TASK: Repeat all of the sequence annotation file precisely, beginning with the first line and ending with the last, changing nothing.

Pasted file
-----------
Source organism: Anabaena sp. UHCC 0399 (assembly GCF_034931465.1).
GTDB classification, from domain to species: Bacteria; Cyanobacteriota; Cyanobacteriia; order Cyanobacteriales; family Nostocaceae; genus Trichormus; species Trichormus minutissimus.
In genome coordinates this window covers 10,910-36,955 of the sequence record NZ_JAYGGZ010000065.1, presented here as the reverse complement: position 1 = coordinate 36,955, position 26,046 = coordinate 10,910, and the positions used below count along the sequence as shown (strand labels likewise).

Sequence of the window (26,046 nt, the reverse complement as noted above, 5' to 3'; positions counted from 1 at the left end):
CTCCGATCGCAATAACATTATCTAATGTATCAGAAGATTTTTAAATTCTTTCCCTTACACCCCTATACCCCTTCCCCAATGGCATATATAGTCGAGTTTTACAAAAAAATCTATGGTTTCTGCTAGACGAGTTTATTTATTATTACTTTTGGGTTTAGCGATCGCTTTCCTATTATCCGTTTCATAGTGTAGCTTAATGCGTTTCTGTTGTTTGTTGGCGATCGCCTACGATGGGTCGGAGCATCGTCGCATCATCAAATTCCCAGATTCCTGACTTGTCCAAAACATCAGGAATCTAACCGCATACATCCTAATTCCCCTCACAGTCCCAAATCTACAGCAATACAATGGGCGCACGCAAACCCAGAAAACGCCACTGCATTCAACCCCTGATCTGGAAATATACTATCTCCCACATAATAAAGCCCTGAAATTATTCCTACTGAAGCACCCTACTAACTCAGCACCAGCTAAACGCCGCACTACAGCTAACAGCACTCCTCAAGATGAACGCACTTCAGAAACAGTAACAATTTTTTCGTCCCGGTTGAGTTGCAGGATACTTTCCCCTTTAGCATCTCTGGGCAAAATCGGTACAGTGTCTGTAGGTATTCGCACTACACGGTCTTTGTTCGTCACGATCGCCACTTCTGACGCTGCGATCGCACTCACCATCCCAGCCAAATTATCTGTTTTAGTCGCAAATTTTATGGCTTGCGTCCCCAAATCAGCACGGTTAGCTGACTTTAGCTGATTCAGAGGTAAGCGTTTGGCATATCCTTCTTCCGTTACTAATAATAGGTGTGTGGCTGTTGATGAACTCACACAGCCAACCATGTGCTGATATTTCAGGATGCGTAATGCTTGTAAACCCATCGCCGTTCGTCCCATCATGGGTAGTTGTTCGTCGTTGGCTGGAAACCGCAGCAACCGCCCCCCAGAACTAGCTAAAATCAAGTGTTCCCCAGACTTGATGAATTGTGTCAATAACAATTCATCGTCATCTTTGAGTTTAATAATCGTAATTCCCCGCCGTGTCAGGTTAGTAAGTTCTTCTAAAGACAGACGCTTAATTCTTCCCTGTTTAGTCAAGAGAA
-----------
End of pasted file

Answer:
Source organism: Anabaena sp. UHCC 0399 (assembly GCF_034931465.1).
GTDB classification, from domain to species: Bacteria; Cyanobacteriota; Cyanobacteriia; order Cyanobacteriales; family Nostocaceae; genus Trichormus; species Trichormus minutissimus.
In genome coordinates this window covers 10,910-36,955 of the sequence record NZ_JAYGGZ010000065.1, presented here as the reverse complement: position 1 = coordinate 36,955, position 26,046 = coordinate 10,910, and the positions used below count along the sequence as shown (strand labels likewise).

Sequence of the window (26,046 nt, the reverse complement as noted above, 5' to 3'; positions counted from 1 at the left end):
CTCCGATCGCAATAACATTATCTAATGTATCAGAAGATTTTTAAATTCTTTCCCTTACACCCCTATACCCCTTCCCCAATGGCATATATAGTCGAGTTTTACAAAAAAATCTATGGTTTCTGCTAGACGAGTTTATTTATTATTACTTTTGGGTTTAGCGATCGCTTTCCTATTATCCGTTTCATAGTGTAGCTTAATGCGTTTCTGTTGTTTGTTGGCGATCGCCTACGATGGGTCGGAGCATCGTCGCATCATCAAATTCCCAGATTCCTGACTTGTCCAAAACATCAGGAATCTAACCGCATACATCCTAATTCCCCTCACAGTCCCAAATCTACAGCAATACAATGGGCGCACGCAAACCCAGAAAACGCCACTGCATTCAACCCCTGATCTGGAAATATACTATCTCCCACATAATAAAGCCCTGAAATTATTCCTACTGAAGCACCCTACTAACTCAGCACCAGCTAAACGCCGCACTACAGCTAACAGCACTCCTCAAGATGAACGCACTTCAGAAACAGTAACAATTTTTTCGTCCCGGTTGAGTTGCAGGATACTTTCCCCTTTAGCATCTCTGGGCAAAATCGGTACAGTGTCTGTAGGTATTCGCACTACACGGTCTTTGTTCGTCACGATCGCCACTTCTGACGCTGCGATCGCACTCACCATCCCAGCCAAATTATCTGTTTTAGTCGCAAATTTTATGGCTTGCGTCCCCAAATCAGCACGGTTAGCTGACTTTAGCTGATTCAGAGGTAAGCGTTTGGCATATCCTTCTTCCGTTACTAATAATAGGTGTGTGGCTGTTGATGAACTCACACAGCCAACCATGTGCTGATATTTCAGGATGCGTAATGCTTGTAAACCCATCGCCGTTCGTCCCATCATGGGTAGTTGTTCGTCGTTGGCTGGAAACCGCAGCAACCGCCCCCCAGAACTAGCTAAAATCAAGTGTTCCCCAGACTTGATGAATTGTGTCAATAACAATTCATCGTCATCTTTGAGTTTAATAATCGTAATTCCCCGCCGTGTCAGGTTAGTAAGTTCTTCTAAAGACAGACGCTTAATTCTTCCCTGTTTAGTCAAGAGAA